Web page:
My first place where I went was the Chinese side of the Tibet. I went there illegally, because you need special type of the permission, and with this permission you will go to some places where the government allow you to go…it’s not the Tibet, it’s like Disneyland, man. But they will not allow you to go to the mountain regions, close to Indian border or whatever, where is all the ethnic groups is living. And I went inside of Tibet inside of the…how to explain it…inside of the wooden box…They took the nails (makes nailing noises). I spend in fucking wooden box six hours. It was such experience.

You may find this story hard to believe. I know I did (and still do). As soon as I heard Yasik tell this incredible story about being smuggled into a communist-controlled country inside a wooden box, then follow it up with even more thrilling tales of daring adventures, I was struck with two competing feelings:

1. Yasik’s stories are unbelievably amazing.

2. Yasik’s stories are unbelievable.

If I were watching a movie and saw a red-faced Russian teenager smuggled across a hostile border in a crate, my willing suspension of disbelief would immediately fracture. To be clear, movies have made me temporarily believe that giant robots could love, space magic was real, and Judd Nelson was the acting talent of a generation. And yet I couldn’t fully accept Yasik’s story. The more I heard, the more this flicker of doubt grew — until it tainted every word of our conversation.

Was all of this bullshit? Was he just exaggerating for attention? Was I just another in a long line of writers who had been taken in by a charismatic con man? And if this all was a lie, how in the hell did he captivate the world with such a compelling story in a language he’d just learned? I have devoted most of my life to writing fiction, and all I can show for it is a box full of remaindered books in my parent’s garage and some Goodreads reviews that make me wish I’d gotten my real estate license, instead.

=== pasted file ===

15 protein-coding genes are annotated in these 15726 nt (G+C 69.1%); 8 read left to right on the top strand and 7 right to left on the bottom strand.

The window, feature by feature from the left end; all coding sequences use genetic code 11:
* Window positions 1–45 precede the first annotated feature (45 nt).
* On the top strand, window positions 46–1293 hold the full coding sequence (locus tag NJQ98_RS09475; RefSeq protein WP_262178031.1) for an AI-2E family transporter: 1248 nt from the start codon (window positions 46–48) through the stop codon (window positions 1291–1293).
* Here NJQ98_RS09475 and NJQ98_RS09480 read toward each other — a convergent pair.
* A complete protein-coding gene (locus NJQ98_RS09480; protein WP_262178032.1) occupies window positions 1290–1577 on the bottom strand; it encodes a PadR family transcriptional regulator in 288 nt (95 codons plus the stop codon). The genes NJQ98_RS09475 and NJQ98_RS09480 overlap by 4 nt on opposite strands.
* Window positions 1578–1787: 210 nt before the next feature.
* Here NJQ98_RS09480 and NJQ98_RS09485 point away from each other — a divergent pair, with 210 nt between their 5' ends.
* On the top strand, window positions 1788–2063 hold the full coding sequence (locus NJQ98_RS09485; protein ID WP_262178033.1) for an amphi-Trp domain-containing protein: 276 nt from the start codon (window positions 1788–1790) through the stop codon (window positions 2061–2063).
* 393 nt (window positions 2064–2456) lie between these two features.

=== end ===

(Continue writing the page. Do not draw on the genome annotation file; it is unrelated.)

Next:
The thing about me is, I know that I am gullible. I’ve purchased and ingested tree pollen because internet forums made me believe it would make my biceps bigger. I even convinced myself a long-distance relationship in college would be anything but a doomed voyage of emotional devastation and cell phone overages. And though it hasn’t happened yet, if anyone ever tried to sell me magic beans, I would probably buy them.

But as gullible as I am, even I had difficulty completely believing Yasik when he told me stories like these:

Actually I’ve been traveling completely naked in three countries, it was in Rwanda, in Uganda, and I did it in Spain as well, but Spain in Granada, they arrested me, the police. Just to prove and to show first of all to myself and as well to the people around that literally you don’t need anything from outside. You just need yourself, your right ideas in your mind, and you have to follow it. But for many people to be naked in the public place really sucks…so what is good, what is bad, it depends on how we feel it.

In Rwanda and Uganda it is legal [to be naked], by the constitution you can be naked. It’s kind of weird shit. For example in Uganda the miniskirt for the girl it’s illegal, but you can be naked. African governments they are funny, they are really funny.